In UML, simple line is an association
Decorations for multiplicity, role names, constraints
See example from Fowler
What does {ordered} constraint mean?
Aggregations and composition:
Arrow denotes navigability
e.g., Polygon and Circle refer to Point but not vice versa
A black-filled diamond denotes a composition
a part, unique to this whole
A white-empty diamond denotes an aggregation
a part, but not unique to this whole
E.g., A Point may appear in only one Polygon or Circle
but a Style could appear in both
An alternative notation for composition in boxes
Attributes and operations
A class box may have three parts
Class name, attributes and operations
Attributes in middle section
Typically attributes are built-in types
UML lets you include information about default values
and visibility (+,-,#)
E.g., - name: String
[1] = “Untitled” {readonly}
: type multiplicity default {property} (unmodifiable)
I recommend you hold off on these details until design
Operations in bottom section of class box
Represent services, functions or methods
Again, UML has a bit more notation,
for information about parameters, default values and visibility
E.g., + balanceOn(date:Date): Money
Again, I recommend you hold off on these details until design
Your next assignments
Note that there are two problems: fruit and undo
Due Sunday, February 19
Project analysis due Monday, February 27
Eclipse with plug-ins
Open Source IDE for O-O and Java
Plug-ins add more features
DrJava plug-in provides Java interpreter
Omondo plug-in adds UML class diagrams
Available on campus by running “eclips”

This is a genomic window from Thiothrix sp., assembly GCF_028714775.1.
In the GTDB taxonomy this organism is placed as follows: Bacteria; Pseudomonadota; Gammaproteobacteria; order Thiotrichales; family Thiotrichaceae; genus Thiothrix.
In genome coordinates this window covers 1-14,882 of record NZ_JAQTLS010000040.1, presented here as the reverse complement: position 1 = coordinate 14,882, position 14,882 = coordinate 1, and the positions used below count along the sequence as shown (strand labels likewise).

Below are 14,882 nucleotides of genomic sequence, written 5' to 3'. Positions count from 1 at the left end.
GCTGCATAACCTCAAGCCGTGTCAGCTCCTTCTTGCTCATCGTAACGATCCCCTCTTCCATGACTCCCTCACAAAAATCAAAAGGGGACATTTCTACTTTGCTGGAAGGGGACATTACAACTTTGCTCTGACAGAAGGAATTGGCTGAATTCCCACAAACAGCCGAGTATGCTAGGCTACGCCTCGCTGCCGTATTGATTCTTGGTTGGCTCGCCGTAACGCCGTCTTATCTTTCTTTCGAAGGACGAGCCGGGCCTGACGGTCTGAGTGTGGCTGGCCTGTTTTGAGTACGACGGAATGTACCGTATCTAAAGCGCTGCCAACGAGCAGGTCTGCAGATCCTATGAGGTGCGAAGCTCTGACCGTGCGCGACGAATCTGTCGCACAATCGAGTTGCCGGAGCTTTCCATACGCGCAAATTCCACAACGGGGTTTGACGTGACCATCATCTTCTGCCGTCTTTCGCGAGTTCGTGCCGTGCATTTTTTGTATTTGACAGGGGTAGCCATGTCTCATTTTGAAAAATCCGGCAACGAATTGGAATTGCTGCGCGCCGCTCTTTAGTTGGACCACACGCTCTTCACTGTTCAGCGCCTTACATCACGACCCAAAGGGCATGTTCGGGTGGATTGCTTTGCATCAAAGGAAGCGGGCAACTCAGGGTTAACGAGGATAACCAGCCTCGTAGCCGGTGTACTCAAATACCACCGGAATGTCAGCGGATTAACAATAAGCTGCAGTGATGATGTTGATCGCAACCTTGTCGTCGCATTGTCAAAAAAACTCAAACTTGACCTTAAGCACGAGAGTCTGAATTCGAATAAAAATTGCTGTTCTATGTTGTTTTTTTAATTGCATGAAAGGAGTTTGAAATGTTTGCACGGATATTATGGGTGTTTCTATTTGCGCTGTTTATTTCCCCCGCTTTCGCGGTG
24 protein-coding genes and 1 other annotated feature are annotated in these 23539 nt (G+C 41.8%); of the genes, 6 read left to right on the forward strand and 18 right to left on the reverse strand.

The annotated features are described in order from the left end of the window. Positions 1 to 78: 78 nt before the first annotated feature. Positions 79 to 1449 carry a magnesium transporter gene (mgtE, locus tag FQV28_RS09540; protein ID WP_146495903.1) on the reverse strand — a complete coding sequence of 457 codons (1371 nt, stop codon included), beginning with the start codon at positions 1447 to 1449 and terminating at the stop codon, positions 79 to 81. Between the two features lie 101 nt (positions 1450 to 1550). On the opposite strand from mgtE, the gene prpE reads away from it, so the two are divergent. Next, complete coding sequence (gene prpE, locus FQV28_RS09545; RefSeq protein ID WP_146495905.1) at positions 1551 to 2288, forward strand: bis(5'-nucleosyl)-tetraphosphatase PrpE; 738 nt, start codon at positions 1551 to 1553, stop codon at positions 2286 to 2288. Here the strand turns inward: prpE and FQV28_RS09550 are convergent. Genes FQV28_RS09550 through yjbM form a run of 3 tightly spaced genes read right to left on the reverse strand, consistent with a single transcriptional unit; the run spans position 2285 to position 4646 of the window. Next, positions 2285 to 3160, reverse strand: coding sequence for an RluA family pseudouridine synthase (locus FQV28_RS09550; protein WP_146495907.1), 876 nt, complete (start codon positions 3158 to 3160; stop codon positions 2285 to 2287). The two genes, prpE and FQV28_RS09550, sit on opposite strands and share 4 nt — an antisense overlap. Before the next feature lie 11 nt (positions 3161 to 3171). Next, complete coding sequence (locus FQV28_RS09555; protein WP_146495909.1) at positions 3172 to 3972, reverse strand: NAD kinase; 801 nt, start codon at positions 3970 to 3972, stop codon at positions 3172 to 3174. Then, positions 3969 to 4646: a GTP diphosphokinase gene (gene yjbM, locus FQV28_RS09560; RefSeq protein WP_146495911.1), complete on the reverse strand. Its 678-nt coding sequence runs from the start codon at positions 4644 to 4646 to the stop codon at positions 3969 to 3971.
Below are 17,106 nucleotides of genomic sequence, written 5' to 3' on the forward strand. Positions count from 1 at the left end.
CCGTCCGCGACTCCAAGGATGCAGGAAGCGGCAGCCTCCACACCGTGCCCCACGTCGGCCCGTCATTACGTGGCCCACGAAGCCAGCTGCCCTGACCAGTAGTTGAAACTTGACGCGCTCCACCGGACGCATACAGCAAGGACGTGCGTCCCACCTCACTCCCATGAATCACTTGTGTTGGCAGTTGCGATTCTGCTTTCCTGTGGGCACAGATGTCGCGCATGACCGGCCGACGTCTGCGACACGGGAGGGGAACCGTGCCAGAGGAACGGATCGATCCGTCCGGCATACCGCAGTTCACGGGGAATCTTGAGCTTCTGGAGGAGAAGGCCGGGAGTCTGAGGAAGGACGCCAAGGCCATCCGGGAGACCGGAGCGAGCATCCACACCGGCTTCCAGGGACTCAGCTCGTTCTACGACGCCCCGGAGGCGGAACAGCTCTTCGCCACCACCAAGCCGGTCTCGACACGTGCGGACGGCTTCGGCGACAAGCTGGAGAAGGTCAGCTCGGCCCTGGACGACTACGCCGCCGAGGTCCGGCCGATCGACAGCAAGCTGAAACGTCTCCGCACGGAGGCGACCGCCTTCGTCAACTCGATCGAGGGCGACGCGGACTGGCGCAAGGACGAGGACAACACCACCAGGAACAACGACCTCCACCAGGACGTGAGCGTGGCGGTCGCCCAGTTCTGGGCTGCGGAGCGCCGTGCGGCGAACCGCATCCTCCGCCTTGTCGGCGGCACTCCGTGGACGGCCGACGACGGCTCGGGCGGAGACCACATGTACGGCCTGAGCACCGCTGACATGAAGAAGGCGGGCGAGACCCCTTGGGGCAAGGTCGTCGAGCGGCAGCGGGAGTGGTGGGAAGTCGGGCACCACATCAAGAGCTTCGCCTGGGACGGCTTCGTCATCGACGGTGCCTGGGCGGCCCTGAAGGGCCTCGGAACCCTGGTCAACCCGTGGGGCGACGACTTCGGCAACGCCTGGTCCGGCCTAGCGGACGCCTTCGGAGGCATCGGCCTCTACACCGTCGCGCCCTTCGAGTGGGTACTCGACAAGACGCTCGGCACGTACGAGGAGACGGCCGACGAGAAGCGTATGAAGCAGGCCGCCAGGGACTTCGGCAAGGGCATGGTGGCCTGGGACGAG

http://www.lehigh.edu/~sgh2/ (version 2.1)
or http://www.lehigh.edu/stem/teams/dieruff (3.0)
Dynamic behaviors
Class diagrams represent static relationships. Why?
What about modeling dynamic behavior?
Interaction diagrams model how groups of object
collaborate to perform some behavior
Typically captures the behavior of a single use case
Use Case: Order Entry
1) An Order Entry window sends a “prepare” message to an Order
2) The Order sends “prepare” to each Order Line on the Order
3) Each Order Line checks the given Stock Item
4) Remove appropriate quantity of Stock Item from stock
5) Create a deliver item
Alternative: Insufficient Stock
3a) if Stock Item falls below reorder level
then Stock Item requests reorder
Sequence diagram
Vertical line is called an object’s lifeline
Represents an object’s life during interaction
Object deletion denoted by X, ending a lifeline
Horizontal arrow is a message between two objects
Order of messages sequences top to bottom
Messages labeled with message name,
optionally arguments and control information
Control information, in brackets, may express conditions,
such as [hasStock], or iteration
Returns (dashed lines) are optional; use them to add clarity
Sequence diagrams can also represent concurrent processes:
UML 1 models asynchronous messages as horizontal lines with half arrow heads
UML 2 makes this distinction by not filling an arrowhead
Fowler prefers older notation. Why? Which do you prefer?
After setting up Transaction Coordinator,
invoke concurrent Transaction Checkers
If a check fails, kill all the Transaction Checker processes
Note use of comments in margin – When is this a good idea?
Collaboration diagrams
Objects are rectangular icons
e.g., Order Entry Window, Order, etc.
Messages are arrows between icons
e.g., prepare()
Numbers on messages indicate sequence
Also spatial layout helps show flow
Which do you prefer: sequence or collaboration diagrams?
Fowler now admits he doesn’t use collaboration diagrams
Interaction diagrams show flow clearly,
but are awkward when modeling alternatives
UML notation for control logic has changed in UML 2
but Fowler isn’t impressed
CRC cards
(See multimedia from The Universal Machine on CRC cards)
Developed by Beck and Cunningham at Tektronix
See http://c2.com/doc/oopsla89/paper.html
This is the same Kent Beck that later wrote the book
pioneering Extreme Programming.
CRC cards are now part of XP.
Fowler introduces CRC and end of chapter 4
Key idea: objects have responsibilities
As if they were simple agents (or actors in scenarios)
Anthropomorphism of class responsibilities gets away